Culver City is losing another gallery to the Westside

Culver City is losing another gallery to the Westside

Roberts Projects is leaving Culver City, as gallery scene shifts to Central L.A.

Culver City is losing another gallery to the Westside. In late 2013, the Project Gallery at 2939 Mission Road in Culver City opened to the public, with art by Richard Prince, Stephen Black, and Paul Anhalt, among others. Its final show will be the exhibition “Culver City: The Art of the California Dream,” opening June 27, 2013.

Project Gallery was founded by Michael Paul, also of Paul Anhalt Gallery, to fill the void for the art scene in Culver City. He is currently working on a book with photographer and film producer John Oakes on the history of the Westside.

“Culver City has been a place of culture, art, and music, with the gallery scene booming,” Paul tells Artforum. “Project Gallery is the last remaining major gallery west of Hollywood Boulevard. I feel lucky it’s mine. No one else seems to be moving to the westside.”

Paul is a Los Angeles-area native who has had a career in commercial photography since 1970. He started out as a street photographer of celebrity weddings and fashion shows before working as a fashion photographer and photojournalist for publications including Photo, The Camera, and Newsweek. While doing photojournalism, he wrote a weekly column for the L.A. Weekly called “On the Waterfront” that was syndicated in over 60 markets.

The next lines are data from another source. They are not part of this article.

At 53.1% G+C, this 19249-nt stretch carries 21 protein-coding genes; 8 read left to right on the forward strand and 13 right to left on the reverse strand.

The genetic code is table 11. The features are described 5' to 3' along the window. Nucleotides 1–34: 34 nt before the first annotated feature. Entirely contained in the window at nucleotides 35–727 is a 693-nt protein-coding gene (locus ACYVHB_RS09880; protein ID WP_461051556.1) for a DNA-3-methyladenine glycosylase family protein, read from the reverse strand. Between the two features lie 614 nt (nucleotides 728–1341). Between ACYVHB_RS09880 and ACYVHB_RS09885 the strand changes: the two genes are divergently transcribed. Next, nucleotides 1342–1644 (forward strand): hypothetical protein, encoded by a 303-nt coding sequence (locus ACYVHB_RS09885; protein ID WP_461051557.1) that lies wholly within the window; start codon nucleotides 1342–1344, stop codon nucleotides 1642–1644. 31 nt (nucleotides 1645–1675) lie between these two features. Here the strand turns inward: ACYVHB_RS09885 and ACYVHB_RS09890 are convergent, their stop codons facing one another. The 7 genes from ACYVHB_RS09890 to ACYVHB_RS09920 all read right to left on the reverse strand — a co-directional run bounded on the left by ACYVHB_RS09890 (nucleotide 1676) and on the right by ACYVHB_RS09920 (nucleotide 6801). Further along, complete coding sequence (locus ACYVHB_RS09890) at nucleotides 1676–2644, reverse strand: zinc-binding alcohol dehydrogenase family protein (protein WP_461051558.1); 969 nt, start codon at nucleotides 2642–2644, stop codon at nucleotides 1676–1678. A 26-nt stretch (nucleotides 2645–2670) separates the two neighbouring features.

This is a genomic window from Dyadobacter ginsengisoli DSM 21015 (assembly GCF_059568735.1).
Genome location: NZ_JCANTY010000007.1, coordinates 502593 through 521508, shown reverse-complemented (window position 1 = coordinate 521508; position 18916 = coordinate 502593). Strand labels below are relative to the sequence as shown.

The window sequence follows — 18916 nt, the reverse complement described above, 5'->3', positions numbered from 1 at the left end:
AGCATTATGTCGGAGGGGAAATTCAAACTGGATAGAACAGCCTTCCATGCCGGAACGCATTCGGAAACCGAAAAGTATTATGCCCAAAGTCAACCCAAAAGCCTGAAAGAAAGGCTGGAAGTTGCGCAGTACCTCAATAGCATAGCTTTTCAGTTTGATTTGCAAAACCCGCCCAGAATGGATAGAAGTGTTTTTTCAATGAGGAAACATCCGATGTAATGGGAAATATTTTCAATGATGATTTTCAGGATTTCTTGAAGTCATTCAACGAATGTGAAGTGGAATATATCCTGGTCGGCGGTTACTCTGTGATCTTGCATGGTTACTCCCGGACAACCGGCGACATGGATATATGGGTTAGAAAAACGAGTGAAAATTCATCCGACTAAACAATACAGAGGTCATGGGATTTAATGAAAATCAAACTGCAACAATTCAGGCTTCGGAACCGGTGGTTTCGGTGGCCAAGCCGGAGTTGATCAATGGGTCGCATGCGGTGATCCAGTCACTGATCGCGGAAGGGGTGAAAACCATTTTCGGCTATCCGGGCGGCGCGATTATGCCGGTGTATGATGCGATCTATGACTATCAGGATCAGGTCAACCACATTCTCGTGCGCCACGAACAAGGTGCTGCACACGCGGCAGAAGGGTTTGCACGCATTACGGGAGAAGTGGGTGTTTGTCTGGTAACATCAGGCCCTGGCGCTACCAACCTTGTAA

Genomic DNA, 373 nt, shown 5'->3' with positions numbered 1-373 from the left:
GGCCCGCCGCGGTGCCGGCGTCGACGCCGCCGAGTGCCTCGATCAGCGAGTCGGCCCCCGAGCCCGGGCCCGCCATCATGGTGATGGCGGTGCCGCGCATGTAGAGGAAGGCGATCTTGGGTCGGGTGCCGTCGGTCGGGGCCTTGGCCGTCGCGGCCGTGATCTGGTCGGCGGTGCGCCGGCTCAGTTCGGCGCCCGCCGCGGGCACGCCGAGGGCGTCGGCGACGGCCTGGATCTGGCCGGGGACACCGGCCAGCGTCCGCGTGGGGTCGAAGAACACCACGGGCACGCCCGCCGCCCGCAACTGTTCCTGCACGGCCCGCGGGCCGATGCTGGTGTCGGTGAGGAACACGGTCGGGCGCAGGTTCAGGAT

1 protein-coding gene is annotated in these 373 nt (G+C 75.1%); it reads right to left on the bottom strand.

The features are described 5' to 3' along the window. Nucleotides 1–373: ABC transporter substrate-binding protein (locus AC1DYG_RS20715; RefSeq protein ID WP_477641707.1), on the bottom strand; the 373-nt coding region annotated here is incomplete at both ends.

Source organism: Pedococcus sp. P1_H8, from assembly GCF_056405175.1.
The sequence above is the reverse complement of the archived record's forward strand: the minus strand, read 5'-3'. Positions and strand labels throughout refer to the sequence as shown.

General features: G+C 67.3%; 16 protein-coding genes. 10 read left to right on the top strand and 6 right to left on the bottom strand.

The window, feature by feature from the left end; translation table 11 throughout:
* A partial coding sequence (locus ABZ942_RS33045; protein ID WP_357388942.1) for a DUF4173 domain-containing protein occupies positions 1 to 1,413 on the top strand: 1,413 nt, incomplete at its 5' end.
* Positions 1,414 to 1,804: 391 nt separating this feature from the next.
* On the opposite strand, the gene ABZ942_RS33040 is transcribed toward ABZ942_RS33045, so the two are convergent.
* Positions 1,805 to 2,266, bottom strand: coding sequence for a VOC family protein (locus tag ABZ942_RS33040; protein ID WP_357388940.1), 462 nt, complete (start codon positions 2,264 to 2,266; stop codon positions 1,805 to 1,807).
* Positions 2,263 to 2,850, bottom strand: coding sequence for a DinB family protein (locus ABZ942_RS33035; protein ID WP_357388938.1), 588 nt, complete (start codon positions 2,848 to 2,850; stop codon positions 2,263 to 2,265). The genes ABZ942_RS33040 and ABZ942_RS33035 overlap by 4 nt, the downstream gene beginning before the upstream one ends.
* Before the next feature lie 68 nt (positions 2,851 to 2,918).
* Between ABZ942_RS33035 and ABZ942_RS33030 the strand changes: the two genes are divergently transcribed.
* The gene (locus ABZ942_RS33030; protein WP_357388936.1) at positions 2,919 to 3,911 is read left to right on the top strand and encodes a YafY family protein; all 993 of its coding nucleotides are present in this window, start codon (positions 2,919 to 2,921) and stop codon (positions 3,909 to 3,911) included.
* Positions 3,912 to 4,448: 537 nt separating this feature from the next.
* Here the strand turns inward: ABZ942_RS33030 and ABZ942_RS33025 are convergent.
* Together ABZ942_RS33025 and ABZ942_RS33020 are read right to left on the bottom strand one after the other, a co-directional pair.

He moved to Culver City in 1976, where he would continue to work as a journalist until joining Anhalt in 2012.

Paul will continue to work on the book he and Oakes are writing on the Westside, and hopes to have the book done by the fall of 2014.

“The book is the culmination of our six-year research,” Oakes told Artforum. “The book will tell a story of the artists who brought the creative vision of West Los Angeles to life, and of the cities they built and the people who populated them. Culver City is a place where artists come for a very good reason, and it is a place where the arts have long since moved into a vibrant conversation with the city. Culver City isn’t simply a commercial art boomtown. It has its own distinct artistic soul.”

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